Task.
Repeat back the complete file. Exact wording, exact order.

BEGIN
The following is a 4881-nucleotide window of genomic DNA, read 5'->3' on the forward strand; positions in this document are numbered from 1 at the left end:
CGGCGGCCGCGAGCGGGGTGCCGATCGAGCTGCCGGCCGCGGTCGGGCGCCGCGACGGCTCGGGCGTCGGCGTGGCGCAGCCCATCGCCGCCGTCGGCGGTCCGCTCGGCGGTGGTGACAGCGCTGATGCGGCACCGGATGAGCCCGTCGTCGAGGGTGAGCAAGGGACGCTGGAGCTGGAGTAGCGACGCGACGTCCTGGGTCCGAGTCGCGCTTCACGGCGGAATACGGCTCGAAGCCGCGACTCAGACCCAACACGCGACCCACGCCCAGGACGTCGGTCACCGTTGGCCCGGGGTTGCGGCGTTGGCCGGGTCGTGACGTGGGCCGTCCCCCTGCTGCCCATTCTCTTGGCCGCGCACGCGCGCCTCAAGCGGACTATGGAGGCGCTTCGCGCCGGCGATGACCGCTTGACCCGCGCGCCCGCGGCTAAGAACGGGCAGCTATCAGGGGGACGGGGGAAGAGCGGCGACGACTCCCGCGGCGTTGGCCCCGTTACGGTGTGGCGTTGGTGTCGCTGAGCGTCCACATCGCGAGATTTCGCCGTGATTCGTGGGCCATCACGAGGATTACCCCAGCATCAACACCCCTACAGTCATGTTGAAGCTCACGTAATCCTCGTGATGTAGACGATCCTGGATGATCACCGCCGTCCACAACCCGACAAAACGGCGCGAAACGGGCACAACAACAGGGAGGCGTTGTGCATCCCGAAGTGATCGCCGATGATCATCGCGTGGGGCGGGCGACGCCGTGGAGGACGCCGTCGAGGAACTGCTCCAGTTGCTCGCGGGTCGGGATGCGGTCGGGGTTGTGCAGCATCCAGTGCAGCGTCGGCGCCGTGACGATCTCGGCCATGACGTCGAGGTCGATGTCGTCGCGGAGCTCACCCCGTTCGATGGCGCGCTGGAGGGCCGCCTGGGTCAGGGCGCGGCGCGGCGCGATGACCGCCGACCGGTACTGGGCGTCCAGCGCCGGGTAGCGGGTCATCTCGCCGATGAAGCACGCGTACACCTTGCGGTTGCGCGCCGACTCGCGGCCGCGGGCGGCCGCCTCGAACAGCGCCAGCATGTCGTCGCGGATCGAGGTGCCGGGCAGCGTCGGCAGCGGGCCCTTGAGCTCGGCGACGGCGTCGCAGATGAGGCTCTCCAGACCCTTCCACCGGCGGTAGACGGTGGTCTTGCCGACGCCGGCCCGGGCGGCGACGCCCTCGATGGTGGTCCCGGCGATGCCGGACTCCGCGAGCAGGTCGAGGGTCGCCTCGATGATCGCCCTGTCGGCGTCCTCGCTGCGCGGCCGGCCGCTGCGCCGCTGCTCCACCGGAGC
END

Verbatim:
The following is a 4881-nucleotide window of genomic DNA, read 5'->3' on the forward strand; positions in this document are numbered from 1 at the left end:
CGGCGGCCGCGAGCGGGGTGCCGATCGAGCTGCCGGCCGCGGTCGGGCGCCGCGACGGCTCGGGCGTCGGCGTGGCGCAGCCCATCGCCGCCGTCGGCGGTCCGCTCGGCGGTGGTGACAGCGCTGATGCGGCACCGGATGAGCCCGTCGTCGAGGGTGAGCAAGGGACGCTGGAGCTGGAGTAGCGACGCGACGTCCTGGGTCCGAGTCGCGCTTCACGGCGGAATACGGCTCGAAGCCGCGACTCAGACCCAACACGCGACCCACGCCCAGGACGTCGGTCACCGTTGGCCCGGGGTTGCGGCGTTGGCCGGGTCGTGACGTGGGCCGTCCCCCTGCTGCCCATTCTCTTGGCCGCGCACGCGCGCCTCAAGCGGACTATGGAGGCGCTTCGCGCCGGCGATGACCGCTTGACCCGCGCGCCCGCGGCTAAGAACGGGCAGCTATCAGGGGGACGGGGGAAGAGCGGCGACGACTCCCGCGGCGTTGGCCCCGTTACGGTGTGGCGTTGGTGTCGCTGAGCGTCCACATCGCGAGATTTCGCCGTGATTCGTGGGCCATCACGAGGATTACCCCAGCATCAACACCCCTACAGTCATGTTGAAGCTCACGTAATCCTCGTGATGTAGACGATCCTGGATGATCACCGCCGTCCACAACCCGACAAAACGGCGCGAAACGGGCACAACAACAGGGAGGCGTTGTGCATCCCGAAGTGATCGCCGATGATCATCGCGTGGGGCGGGCGACGCCGTGGAGGACGCCGTCGAGGAACTGCTCCAGTTGCTCGCGGGTCGGGATGCGGTCGGGGTTGTGCAGCATCCAGTGCAGCGTCGGCGCCGTGACGATCTCGGCCATGACGTCGAGGTCGATGTCGTCGCGGAGCTCACCCCGTTCGATGGCGCGCTGGAGGGCCGCCTGGGTCAGGGCGCGGCGCGGCGCGATGACCGCCGACCGGTACTGGGCGTCCAGCGCCGGGTAGCGGGTCATCTCGCCGATGAAGCACGCGTACACCTTGCGGTTGCGCGCCGACTCGCGGCCGCGGGCGGCCGCCTCGAACAGCGCCAGCATGTCGTCGCGGATCGAGGTGCCGGGCAGCGTCGGCAGCGGGCCCTTGAGCTCGGCGACGGCGTCGCAGATGAGGCTCTCCAGACCCTTCCACCGGCGGTAGACGGTGGTCTTGCCGACGCCGGCCCGGGCGGCGACGCCCTCGATGGTGGTCCCGGCGATGCCGGACTCCGCGAGCAGGTCGAGGGTCGCCTCGATGATCGCCCTGTCGGCGTCCTCGCTGCGCGGCCGGCCGCTGCGCCGCTGCTCCACCGGAGC